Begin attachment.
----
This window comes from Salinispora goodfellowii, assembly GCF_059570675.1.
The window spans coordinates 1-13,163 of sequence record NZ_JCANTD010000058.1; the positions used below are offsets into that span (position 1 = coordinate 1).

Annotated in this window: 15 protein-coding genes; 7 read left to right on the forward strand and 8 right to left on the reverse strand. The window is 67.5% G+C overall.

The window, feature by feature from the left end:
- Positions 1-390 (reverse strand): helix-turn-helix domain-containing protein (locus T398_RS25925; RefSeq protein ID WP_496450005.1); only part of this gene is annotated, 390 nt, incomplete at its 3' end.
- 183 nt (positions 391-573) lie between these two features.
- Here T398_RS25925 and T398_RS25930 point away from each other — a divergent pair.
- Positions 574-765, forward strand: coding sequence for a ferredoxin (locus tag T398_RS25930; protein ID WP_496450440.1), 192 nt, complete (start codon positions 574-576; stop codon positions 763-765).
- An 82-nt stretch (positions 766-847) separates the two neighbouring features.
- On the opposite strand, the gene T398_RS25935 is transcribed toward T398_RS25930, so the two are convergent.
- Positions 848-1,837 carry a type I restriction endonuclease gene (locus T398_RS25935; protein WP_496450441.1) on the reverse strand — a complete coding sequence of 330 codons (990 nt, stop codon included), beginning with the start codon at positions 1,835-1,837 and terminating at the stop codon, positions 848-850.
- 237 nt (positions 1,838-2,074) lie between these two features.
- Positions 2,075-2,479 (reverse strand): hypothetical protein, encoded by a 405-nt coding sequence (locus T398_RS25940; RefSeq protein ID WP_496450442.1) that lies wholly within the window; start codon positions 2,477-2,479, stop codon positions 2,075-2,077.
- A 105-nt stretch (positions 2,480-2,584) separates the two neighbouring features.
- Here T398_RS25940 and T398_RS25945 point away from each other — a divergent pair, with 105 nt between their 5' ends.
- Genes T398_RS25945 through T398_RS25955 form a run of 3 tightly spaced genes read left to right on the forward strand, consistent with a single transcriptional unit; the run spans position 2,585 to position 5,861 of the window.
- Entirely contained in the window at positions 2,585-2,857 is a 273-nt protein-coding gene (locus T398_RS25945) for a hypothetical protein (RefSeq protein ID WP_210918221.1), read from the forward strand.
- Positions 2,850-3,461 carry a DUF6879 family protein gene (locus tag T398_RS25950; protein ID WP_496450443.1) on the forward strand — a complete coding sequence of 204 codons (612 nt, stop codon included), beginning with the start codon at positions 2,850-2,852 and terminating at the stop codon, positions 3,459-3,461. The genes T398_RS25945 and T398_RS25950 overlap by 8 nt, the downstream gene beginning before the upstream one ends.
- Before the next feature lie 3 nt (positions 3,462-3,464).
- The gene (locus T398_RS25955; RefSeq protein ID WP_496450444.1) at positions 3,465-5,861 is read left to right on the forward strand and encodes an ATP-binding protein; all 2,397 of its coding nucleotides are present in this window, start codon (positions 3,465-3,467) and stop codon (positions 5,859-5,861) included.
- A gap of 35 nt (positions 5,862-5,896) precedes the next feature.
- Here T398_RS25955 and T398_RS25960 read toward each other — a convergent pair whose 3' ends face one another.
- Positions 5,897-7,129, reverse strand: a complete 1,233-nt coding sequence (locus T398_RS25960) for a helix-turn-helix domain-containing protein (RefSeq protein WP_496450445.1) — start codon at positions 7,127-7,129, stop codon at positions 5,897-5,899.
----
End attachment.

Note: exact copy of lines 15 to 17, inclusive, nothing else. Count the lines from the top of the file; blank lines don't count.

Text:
- Here T398_RS25940 and T398_RS25945 point away from each other — a divergent pair, with 105 nt between their 5' ends.
- Genes T398_RS25945 through T398_RS25955 form a run of 3 tightly spaced genes read left to right on the forward strand, consistent with a single transcriptional unit; the run spans position 2,585 to position 5,861 of the window.
- Entirely contained in the window at positions 2,585-2,857 is a 273-nt protein-coding gene (locus T398_RS25945) for a hypothetical protein (RefSeq protein ID WP_210918221.1), read from the forward strand.